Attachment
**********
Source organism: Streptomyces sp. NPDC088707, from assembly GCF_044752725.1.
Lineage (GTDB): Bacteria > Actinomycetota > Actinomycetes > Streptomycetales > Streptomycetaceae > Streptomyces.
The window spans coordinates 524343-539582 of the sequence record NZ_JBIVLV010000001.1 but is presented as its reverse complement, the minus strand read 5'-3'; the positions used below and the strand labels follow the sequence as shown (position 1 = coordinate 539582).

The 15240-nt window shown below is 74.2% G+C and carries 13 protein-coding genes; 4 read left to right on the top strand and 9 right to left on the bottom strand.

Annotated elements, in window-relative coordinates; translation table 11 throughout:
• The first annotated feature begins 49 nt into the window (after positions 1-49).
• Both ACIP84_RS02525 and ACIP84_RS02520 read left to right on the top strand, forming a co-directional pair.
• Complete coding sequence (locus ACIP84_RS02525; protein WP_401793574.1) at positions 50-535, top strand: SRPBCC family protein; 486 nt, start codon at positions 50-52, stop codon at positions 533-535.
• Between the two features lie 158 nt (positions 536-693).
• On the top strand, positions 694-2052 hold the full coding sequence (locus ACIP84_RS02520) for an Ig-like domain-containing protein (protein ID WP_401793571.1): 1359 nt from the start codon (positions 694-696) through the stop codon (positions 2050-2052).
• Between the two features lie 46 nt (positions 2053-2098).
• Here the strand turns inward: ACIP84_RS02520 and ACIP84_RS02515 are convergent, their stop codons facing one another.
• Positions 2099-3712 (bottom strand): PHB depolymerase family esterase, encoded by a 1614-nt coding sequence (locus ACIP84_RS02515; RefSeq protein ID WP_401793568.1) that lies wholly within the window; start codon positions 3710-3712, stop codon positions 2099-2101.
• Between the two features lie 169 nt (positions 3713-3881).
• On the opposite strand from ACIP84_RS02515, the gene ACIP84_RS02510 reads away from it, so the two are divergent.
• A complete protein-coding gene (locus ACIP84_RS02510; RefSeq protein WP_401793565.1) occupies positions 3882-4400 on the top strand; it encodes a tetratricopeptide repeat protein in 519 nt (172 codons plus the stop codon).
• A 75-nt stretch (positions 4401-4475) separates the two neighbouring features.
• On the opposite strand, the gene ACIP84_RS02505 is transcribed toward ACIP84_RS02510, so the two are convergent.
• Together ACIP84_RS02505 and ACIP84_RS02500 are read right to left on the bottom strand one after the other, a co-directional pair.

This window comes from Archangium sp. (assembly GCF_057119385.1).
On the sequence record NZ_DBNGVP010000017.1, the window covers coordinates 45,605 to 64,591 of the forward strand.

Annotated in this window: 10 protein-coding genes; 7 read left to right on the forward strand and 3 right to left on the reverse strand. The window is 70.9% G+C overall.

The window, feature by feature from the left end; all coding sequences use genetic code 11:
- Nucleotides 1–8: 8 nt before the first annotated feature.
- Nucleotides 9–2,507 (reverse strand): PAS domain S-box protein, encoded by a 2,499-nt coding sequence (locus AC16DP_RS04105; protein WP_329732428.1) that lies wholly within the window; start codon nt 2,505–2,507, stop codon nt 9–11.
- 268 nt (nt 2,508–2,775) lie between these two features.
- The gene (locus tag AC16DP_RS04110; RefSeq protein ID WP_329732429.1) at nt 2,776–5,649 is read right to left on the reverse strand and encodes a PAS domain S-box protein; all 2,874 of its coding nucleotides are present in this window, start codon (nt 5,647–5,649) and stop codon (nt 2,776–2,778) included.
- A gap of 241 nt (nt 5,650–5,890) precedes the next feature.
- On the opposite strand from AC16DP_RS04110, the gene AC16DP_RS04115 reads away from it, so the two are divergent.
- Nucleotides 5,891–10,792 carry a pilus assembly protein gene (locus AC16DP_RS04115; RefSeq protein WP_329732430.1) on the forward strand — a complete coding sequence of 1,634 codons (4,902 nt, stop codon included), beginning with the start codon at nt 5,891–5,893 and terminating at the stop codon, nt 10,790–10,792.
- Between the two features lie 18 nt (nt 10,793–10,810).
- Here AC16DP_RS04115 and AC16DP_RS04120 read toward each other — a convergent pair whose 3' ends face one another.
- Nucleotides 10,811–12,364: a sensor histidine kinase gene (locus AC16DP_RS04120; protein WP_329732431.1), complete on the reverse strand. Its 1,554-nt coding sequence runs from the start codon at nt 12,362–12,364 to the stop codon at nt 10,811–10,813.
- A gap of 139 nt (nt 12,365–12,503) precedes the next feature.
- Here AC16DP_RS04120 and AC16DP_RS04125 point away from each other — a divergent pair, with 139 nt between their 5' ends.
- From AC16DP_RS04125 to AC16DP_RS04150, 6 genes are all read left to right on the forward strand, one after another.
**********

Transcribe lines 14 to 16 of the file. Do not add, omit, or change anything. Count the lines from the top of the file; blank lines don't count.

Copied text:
• Between the two features lie 169 nt (positions 3713-3881).
• On the opposite strand from ACIP84_RS02515, the gene ACIP84_RS02510 reads away from it, so the two are divergent.
• A complete protein-coding gene (locus ACIP84_RS02510; RefSeq protein WP_401793565.1) occupies positions 3882-4400 on the top strand; it encodes a tetratricopeptide repeat protein in 519 nt (172 codons plus the stop codon).